Fla. Man Hospitalized With Anthrax
Oct. 04, 2001
TALLAHASSEE, Fla. (AP) _ A 63-year-old man has been hospitalized with pulmonary anthrax, Florida Lt. Gov. Frank Brogan said Thursday.
Anthrax has been developed by some countries as a possible biological weapon, but Brogan said there was no indication the illness was related to bioterrorism.
The Lantana, Fla. man, whose name was not released, checked into a hospital on Tuesday and it was initially believed he had meningitis, Brogan said. But testing and X-rays showed that it was pulmonary anthrax, an extremely lethal disease. It is treated with antibiotics.
Florida Secretary of Health John Agwunobi said the disease is not contagious and there is no indication that anyone else has it. The disease, while rare, can be caught naturally.
Brogan said the man had recently traveled to North Carolina and became ill shortly after he returned. The incubation period for the disease can be 60 days.
Tim O'Connor, spokesman for the Palm Beach health department, said officials believe the case is isolated and it is ``very likely'' to be fatal.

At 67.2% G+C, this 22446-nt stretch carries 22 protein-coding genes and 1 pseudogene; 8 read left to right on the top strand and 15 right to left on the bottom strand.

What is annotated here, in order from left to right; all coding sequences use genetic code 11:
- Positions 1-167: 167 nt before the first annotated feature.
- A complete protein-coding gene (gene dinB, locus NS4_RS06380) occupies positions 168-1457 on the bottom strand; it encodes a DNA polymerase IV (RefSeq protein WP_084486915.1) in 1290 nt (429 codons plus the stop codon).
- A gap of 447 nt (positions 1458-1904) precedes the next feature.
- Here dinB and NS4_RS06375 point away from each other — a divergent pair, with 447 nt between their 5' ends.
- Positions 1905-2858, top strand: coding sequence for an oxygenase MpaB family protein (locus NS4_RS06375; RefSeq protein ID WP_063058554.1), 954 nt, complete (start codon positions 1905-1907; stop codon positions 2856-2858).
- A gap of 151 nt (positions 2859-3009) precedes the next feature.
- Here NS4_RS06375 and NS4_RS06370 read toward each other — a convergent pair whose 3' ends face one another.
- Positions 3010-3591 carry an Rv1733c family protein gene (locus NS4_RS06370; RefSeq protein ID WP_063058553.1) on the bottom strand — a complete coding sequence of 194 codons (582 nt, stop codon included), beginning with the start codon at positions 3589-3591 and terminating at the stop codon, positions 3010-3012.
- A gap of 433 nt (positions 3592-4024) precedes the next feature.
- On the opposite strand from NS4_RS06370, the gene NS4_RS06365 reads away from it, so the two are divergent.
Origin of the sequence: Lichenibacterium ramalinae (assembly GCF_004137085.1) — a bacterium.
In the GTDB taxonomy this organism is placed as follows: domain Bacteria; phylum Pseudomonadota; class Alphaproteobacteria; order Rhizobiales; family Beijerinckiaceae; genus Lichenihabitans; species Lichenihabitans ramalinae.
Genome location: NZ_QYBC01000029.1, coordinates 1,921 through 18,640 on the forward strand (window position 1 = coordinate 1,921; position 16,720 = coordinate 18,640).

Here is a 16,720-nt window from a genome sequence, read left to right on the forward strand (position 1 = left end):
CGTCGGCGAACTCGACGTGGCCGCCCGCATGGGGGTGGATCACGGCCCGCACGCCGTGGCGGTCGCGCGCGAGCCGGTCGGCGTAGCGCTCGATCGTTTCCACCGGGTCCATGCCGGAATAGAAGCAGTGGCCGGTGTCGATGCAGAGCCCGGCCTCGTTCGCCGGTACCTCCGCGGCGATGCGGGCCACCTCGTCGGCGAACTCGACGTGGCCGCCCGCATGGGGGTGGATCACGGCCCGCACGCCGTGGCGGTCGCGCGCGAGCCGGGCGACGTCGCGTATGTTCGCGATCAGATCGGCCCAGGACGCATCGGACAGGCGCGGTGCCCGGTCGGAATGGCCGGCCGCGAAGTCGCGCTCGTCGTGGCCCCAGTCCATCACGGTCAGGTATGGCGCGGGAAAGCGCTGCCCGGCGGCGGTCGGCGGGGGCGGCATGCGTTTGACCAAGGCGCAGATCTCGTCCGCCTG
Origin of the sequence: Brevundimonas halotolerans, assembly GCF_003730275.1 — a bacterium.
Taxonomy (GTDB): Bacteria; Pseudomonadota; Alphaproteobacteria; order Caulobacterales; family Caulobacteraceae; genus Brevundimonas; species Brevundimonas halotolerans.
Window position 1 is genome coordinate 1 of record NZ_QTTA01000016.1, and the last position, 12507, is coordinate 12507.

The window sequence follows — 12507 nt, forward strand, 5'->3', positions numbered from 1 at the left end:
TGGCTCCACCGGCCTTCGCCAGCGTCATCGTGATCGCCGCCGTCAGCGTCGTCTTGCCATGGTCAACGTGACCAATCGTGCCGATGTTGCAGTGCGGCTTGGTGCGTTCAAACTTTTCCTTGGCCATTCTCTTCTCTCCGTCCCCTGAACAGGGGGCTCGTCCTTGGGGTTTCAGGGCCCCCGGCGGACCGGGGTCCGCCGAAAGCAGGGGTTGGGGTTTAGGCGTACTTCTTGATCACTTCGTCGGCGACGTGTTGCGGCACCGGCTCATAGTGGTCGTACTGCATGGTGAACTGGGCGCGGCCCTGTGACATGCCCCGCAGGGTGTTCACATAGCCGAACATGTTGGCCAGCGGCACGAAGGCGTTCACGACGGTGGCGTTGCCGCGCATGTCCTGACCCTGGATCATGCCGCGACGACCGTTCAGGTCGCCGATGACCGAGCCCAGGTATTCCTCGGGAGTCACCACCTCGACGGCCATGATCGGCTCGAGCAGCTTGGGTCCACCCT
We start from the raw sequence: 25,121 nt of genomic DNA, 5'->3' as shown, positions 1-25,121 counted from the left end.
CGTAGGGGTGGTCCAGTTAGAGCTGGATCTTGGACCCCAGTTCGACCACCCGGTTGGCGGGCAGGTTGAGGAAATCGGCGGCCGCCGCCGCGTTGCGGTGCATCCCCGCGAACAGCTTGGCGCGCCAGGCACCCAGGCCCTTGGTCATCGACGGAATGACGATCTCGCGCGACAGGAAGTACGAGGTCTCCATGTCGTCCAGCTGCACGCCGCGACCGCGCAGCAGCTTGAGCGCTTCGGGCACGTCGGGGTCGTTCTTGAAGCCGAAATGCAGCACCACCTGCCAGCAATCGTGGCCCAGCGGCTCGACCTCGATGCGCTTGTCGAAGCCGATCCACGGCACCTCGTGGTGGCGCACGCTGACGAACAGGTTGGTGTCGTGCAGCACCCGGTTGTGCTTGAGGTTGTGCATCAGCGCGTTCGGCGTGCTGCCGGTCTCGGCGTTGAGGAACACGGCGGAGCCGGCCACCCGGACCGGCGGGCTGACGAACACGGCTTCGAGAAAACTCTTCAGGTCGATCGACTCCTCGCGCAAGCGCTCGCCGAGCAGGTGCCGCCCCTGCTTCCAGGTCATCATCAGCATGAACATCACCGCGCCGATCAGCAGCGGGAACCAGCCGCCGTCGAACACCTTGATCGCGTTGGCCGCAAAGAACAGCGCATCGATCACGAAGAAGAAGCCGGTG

Palm Beach County health officials have scheduled a news conference Thursday afternoon to discuss the case.
Anthrax is a spore-forming bacterium often carried by livestock that is especially virulent if inhaled. The disease causes pneumonia and the spores germinate and spread through the lungs, releasing toxin.
There is a vaccine to prevent the disease.
Anthrax can be caught by handling infected animals, eating contaminated meat or breathing in anthrax spores. All forms are rare, but the most recent cases _ including ones in Texas and North Dakota _ have been so-called cutaneous cases resulting from handling animals.
During the 20th century, only 18 cases of inhaled anthrax have been reported in the United States, the most recent in 1976.